Why Manchester is the new creative epicentre of neo-soul and hip-hop
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Returning from a festival, as you slump down, bleary-eyed at work, you’ll often get the same question. “Sooo…”, they’ll say, surveying your haggard face for a glimmer of misery, “How was it?” The response to which will invariably be ‘fantastic’ or some such synonym. You’ll talk about how X, Y and Z ‘smashed it’ on the Friday and about how mental the Gatorade Stage was all weekend. Returning from Gottwood, it feels a bit different though. It’s as if you’ve just spent a weekend at party put on just for you, as if all the indescribable art and installations were something imagined, the feeling that you’ve crawled out of a rabbit hole very real.
Set in the grounds of a small farm, on the banks of a lake, surrounded by trees aglow with a shifting spectrum of colour, Gottwood did feel like a kind of wonderland. As dusk fell each day, the beckoning night would be preceded by deep orange sunsets casting their light across the Welsh hills. In the forest, constantly evolving artwork sat dotted about the stage. By the lake, the lawn was a welcome place to sit in sunshine and, across the water, the Trawler stage gave an opposing view of the house and the floating Gottwood sign. The Road to Nowhere stage always had room to move, no matter how popular, while the Barn throbbed nightly with a its weighty system and heaving masses.
It was in there, in the Barn, that we spent much of our Thursday night, the bumping jungle set from 2 Bad Mice feeling like a better alternative to Artwork’s set in the forest. Perhaps it was down to our late arrival that night, which left us a little behind the rest of the baying mass, but the frequent reloads and crowd hyping did make it feel a little like Friday night in a Tiger Tiger made of hay bails.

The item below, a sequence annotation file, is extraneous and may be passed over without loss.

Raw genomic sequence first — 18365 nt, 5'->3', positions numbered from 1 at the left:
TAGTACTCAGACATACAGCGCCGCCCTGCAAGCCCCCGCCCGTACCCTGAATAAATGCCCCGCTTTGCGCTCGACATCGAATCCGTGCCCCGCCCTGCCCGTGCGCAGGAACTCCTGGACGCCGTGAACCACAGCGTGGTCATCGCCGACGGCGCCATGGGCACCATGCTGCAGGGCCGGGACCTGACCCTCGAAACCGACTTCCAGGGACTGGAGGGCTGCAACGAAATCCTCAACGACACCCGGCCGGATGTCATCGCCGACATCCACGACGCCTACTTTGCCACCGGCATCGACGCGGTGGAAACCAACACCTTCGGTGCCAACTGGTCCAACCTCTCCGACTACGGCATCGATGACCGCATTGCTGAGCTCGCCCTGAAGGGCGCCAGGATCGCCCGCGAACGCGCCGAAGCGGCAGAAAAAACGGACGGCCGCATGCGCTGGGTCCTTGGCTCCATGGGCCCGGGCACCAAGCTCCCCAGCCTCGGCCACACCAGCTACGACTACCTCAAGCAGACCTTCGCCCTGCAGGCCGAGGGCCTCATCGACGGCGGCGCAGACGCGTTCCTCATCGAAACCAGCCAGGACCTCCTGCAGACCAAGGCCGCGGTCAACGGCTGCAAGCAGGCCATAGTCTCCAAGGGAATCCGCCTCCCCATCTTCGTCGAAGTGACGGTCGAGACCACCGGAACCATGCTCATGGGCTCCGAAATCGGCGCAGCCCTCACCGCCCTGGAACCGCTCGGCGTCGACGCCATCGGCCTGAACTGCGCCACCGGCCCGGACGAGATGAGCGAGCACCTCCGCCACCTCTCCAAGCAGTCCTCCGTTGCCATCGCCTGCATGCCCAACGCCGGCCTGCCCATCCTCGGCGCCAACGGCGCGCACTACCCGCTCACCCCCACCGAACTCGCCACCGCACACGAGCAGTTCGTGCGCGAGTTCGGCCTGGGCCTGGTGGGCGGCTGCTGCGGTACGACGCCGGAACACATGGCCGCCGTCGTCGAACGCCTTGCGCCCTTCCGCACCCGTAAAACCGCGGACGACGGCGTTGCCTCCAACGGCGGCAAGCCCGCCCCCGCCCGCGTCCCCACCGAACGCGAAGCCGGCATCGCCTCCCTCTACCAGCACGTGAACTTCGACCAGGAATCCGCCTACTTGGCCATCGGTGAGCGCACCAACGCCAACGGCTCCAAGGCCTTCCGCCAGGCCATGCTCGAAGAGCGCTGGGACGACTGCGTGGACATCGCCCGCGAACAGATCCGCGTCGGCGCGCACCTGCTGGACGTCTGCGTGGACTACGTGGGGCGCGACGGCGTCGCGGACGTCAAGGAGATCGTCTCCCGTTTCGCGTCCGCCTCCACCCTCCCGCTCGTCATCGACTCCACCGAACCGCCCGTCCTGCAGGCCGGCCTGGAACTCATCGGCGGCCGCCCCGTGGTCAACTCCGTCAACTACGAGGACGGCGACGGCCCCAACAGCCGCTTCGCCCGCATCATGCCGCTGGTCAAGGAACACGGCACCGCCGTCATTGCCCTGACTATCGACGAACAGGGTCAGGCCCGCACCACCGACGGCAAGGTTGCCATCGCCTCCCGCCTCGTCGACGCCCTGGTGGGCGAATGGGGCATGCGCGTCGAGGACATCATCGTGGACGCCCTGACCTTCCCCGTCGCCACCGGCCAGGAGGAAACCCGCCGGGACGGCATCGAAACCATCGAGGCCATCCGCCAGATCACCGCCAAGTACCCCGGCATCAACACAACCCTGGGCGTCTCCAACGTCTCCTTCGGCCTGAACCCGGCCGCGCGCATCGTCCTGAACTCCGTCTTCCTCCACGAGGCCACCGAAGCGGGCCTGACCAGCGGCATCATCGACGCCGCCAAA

By the light of the following morning, the festival and its surroundings really came into focus. The bravado and eagerness of Thursday’s warm up had given way to a sense of intimacy that connected the festival and its 4000 attendees. Everyone had become a friend of everyone else; a conversation would strike up just as easily with the stewards as it would with those camped next door. By the time Tom Demac started pushing the buttons in the Walled Garden, every element of the festival began working in harmony. Any first impressions that the set had come a little early in the night were soon dismissed, the crowd quickly warming in his capable hands. Following that, news of FaltyDL’s cancellation came as a disappointment, as did the sudden drop in sound during Leon Vynehall’s set. That said, in a Friday night line-up crowded with names, Marcellus Pittman came as a happy alternative, his usual blend of house and disco bangers thrilling his lively audience. Closing the night, Midland played a fantastic set, apparently enjoying himself just as much as the crowd below.
Going b2b, the jazz cuts and instrumental hip-hop of 22a mates Al Dobson Jr. and Tenderlonius came as a welcome soundtrack to a lazy Saturday afternoon spent by the lake. With the sun continuing to shine into the evening, Move D’s disco set at Road to Nowhere was a highlight of the weekend; tunes like Sylvester’s You Make Me Feel (Mighty Real) and Maze's Joy and Pain were a few of the favourites.
Later that night at Trawler, after a surreal hour spent in the LZRDRM, which at least at the time, felt alarmingly similar to the cantina in Star Wars, Move D made his second of three appearances at the festival. As expected he took revelers on a journey through deep, mellow house and then, an hour in, transitioned into The Streets Has It Come To This? to much surprise and joy. Justifying his reputation as a top class selector, the track, as he knew it would, injected new life into the heavily Mancunian, thoroughly thrilled crowd. It was at this point that somebody behind me conjectured to his companion that the moment had been, without doubt “the best thing to happen all year”.
By the final day, when levels usually begin to dwindle, Soul Clap did well to reinvigorate the crowd so early on. Although fantastic, the sounds provided all day by Rhythm Section’s Bradley Zero and friends like Romare, Ruf Dug, and Andrew Ashong at Mother Owl would have worked better had there been more room to dance, or sit, nearby. Later that night the crowds swarmed into the forest to see Motor City Drum Ensemble bring the festival to a close with his usual blend of house and disco. Sadly, as was the case a few times during the weekend, the sound suffered and things felt a little too overcrowded to really get moving. That said, it made the decision to pop across to see the close of Ben UFO and Craig Richards, all that easier.
It’s this, the utmost attention it pays to the toing-and-froing of whims, that Gottwood does so well. Other than perhaps a drink of water, rarely throughout the weekend did there come a point at which it felt like anything was missing